How new media technologies impact social and societal issues


     Media technologies have made great impact on how we communicate personally and professionally.  Technological convergence has accelerated the speed of media technologies.  It is important that we understand the different new media technologies that are available today.  This is because our lives and our global economies have become dependent on them.

Positive impact of new media technologies on social and societal issues

     New technologies have made our communication life easier than we ever imagined. Unlimited media is becoming less expensive for many people to purchase. Our society has moved from writing, printing to instant interaction among family, friends, and organizations. There is internet with emails, blogging, chatting, twitting and Facebook.  Other new technologies include the smart phone that can take pictures, text, video, calculator, organizer, music player or games.  We have unlimited media in our society today and our desires of today’s world have been altered by unlimited media access.   As Bucy (2005)  puts it, “The desire for: play, routine, diversion, orientation, representation, to feel, or to flee from all – all these human desires in their complexity and contradiction are indulged in a vast circus maximum, our cultural jamboree of jamborees” (p. 144).  The media has a pivotal role in not just informing the people, but in influencing their thinking along with shaping their attitudes.  The internet has become the fastest growing and widely used medium, especially in the Western world. It was estimated that as of August 2001, there were 513,410,000 internet users worldwide. Another indicator of the internet’s rapid growth was the period between the internet becoming widely available to consumers and its having 50 million users in the United States; it only took five years, as compared to 13 years for television and 38 years for radio (Rooh-e-Aslam, Ali, & Shabir, 2009).  Technological convergence has made it  increasingly easier for employees to work from home or anywhere instead of always being physically present at a particular location.

     Negative impact of new media technologies on social and societal issues

     On the other hand new media technologies have created some challenges and made our lives more complicated than we imagined.  We have become consumed by these technologies that we have lost interpersonal communication among our family, friends and professional colleagues. The person who watches television does not interact with anyone while watching television. It is disturbing to learn from the findings of a national survey of media conditions among American children aged two through eighteen that “the average child spent six hours and thirty-two minutes per day exposed to media of all kinds, of which the time spent reading books and magazines— not counting schoolwork—averaged about forty-five minutes” (Busy, 2005). Unlimited media comes with so much action that we constantly want to change, no wonder we constantly flip the channels during commercials. We are becoming impatient and wanting things to change immediately.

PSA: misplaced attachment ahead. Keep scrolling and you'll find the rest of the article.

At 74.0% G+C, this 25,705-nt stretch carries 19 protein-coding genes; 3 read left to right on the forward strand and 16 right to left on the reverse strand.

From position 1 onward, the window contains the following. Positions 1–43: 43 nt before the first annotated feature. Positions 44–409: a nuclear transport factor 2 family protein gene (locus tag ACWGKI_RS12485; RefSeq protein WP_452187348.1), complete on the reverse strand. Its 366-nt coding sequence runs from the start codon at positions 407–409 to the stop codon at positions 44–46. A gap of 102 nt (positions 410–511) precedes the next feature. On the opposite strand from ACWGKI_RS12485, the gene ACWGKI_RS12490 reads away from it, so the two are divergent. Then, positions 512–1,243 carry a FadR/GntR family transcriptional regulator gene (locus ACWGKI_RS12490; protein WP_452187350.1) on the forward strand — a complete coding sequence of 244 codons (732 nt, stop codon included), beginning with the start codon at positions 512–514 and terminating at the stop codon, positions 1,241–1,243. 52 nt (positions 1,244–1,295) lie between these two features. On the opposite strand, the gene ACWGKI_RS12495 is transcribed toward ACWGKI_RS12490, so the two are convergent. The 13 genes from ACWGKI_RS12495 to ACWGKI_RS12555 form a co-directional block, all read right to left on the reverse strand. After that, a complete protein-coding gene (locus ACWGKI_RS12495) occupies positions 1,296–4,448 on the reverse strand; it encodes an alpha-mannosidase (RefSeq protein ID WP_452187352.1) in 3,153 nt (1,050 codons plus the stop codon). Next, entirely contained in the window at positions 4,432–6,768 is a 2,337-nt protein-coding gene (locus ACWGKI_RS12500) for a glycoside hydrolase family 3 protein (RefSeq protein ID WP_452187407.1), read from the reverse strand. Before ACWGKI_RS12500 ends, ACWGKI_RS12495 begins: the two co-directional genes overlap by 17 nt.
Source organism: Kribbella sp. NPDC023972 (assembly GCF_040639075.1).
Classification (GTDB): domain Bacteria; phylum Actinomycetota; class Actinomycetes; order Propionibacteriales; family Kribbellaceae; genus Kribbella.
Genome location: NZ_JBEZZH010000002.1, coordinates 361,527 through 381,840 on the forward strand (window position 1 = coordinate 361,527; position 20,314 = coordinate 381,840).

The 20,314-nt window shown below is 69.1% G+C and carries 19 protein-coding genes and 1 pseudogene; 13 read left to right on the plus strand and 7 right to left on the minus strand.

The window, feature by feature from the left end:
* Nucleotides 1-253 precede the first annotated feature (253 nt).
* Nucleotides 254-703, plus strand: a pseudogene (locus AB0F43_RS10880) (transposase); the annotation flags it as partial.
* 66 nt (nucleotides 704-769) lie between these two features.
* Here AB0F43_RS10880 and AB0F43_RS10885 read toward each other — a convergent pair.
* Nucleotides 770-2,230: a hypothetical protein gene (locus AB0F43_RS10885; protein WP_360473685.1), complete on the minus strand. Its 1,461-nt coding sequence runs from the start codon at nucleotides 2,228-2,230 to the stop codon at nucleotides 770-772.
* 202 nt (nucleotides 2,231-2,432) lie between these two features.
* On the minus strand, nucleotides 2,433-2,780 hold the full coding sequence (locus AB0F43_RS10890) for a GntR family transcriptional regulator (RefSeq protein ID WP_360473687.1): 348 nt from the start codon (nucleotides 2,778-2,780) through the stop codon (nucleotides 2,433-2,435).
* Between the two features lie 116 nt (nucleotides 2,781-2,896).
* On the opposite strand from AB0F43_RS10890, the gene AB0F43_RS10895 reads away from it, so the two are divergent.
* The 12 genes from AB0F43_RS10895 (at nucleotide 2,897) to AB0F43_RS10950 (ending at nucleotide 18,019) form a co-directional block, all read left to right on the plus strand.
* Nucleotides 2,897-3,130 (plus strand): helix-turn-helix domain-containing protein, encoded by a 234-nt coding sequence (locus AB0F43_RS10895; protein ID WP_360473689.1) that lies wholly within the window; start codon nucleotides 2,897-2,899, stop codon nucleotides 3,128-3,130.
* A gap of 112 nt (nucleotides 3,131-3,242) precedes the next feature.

Digital Divide

     Even though there is constant streaming of new technologies, digital divide have always existed in our society and it will continue to exist. Digital divide is the disparity in accessing information technology. Digital divide has been a concern for parents, educators and policy makers. The debate about digital divide and its effect on our society has been debated for some time (Bucy, 2005).   There is no doubt that there is digital divide in our society, but this gap can be closed if policy makers and educators make computers and computer trainings available to people at free or reduced cost. Also, increased access to computers and training citizens to acquire various computer skills at free or reduced cost will help with the digital divide that we have today.  Just providing everyone with up to date technology tools will not guarantee everyone then comes up with modern technology. Access to technology may not close the existing digital divide, but it may help not to make the digital divide too apparent.   Bucy (2005) gave an example of the hand-held calculators, which represented a new technology at the time and the results of making such devices available to students a few decades back.  “The access gap has closed, but the performance gap has not.   According to the NAEP, among fourth graders, 50 percent of African Americans, 44 percent of Hispanics, and 27 percent of Whites report using calculators for math class. Students who now use calculators at the highest rates—racial minorities—tend to have the lowest mathematics performance in school and on standardized tests.  Inequalities in outcomes for students, what really matters, did not substantially change, despite access to calculators.”  Digital divide initiatives can help low-income Americans who are segregated in poor neighborhoods gain new job skills. Simultaneously with digital divide initiative, transportation also needs to be provided in order to allow practical access to existing employment opportunities.


     Although new media technologies are more available than ever imagined, the digital divide that we are experiencing today will continue to widen in the next five years and beyond unless the government and individuals do something to bridge the gap between users and non-users.


Rooh-e-Aslam, Ali, S., & Shabir, D. (2009). A Critical Study about the Impact of Internet on its Users in Pakistan. China Media Research, 5(4), 95-108.

Bucy, E. (2005).  Living in the information age:  A new media reader (2nd ed.).  Belmont, CA: Thomson/Wadsworth.

DiMaggio, P., Hargittai, E., Neuman, W., & Robinson, J. P. (2001). SOCIAL IMPLICATIONS OF THE INTERNET. Annual Review Of Sociology, 27(1), 307.


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